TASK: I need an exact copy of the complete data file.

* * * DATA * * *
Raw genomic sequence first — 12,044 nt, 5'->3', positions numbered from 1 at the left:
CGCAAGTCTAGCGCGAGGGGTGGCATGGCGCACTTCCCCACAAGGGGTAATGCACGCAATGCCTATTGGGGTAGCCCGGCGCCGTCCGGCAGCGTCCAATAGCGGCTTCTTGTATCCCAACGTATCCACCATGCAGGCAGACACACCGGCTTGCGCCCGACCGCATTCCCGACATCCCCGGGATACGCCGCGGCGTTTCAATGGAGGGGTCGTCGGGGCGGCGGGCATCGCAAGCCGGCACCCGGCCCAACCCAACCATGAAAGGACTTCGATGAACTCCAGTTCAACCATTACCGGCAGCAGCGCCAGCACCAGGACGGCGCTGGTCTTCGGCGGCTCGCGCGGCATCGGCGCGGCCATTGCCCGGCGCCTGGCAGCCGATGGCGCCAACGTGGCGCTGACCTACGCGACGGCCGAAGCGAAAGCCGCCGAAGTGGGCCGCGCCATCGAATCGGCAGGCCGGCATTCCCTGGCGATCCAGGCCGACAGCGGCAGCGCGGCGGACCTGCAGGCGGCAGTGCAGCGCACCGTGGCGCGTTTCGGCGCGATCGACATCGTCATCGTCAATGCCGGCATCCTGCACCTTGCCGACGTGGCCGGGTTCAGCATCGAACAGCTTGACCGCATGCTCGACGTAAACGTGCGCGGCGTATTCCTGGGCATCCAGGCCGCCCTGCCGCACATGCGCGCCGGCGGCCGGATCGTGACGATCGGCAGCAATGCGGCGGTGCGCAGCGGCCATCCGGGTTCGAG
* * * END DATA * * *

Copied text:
Raw genomic sequence first — 12,044 nt, 5'->3', positions numbered from 1 at the left:
CGCAAGTCTAGCGCGAGGGGTGGCATGGCGCACTTCCCCACAAGGGGTAATGCACGCAATGCCTATTGGGGTAGCCCGGCGCCGTCCGGCAGCGTCCAATAGCGGCTTCTTGTATCCCAACGTATCCACCATGCAGGCAGACACACCGGCTTGCGCCCGACCGCATTCCCGACATCCCCGGGATACGCCGCGGCGTTTCAATGGAGGGGTCGTCGGGGCGGCGGGCATCGCAAGCCGGCACCCGGCCCAACCCAACCATGAAAGGACTTCGATGAACTCCAGTTCAACCATTACCGGCAGCAGCGCCAGCACCAGGACGGCGCTGGTCTTCGGCGGCTCGCGCGGCATCGGCGCGGCCATTGCCCGGCGCCTGGCAGCCGATGGCGCCAACGTGGCGCTGACCTACGCGACGGCCGAAGCGAAAGCCGCCGAAGTGGGCCGCGCCATCGAATCGGCAGGCCGGCATTCCCTGGCGATCCAGGCCGACAGCGGCAGCGCGGCGGACCTGCAGGCGGCAGTGCAGCGCACCGTGGCGCGTTTCGGCGCGATCGACATCGTCATCGTCAATGCCGGCATCCTGCACCTTGCCGACGTGGCCGGGTTCAGCATCGAACAGCTTGACCGCATGCTCGACGTAAACGTGCGCGGCGTATTCCTGGGCATCCAGGCCGCCCTGCCGCACATGCGCGCCGGCGGCCGGATCGTGACGATCGGCAGCAATGCGGCGGTGCGCAGCGGCCATCCGGGTTCGAG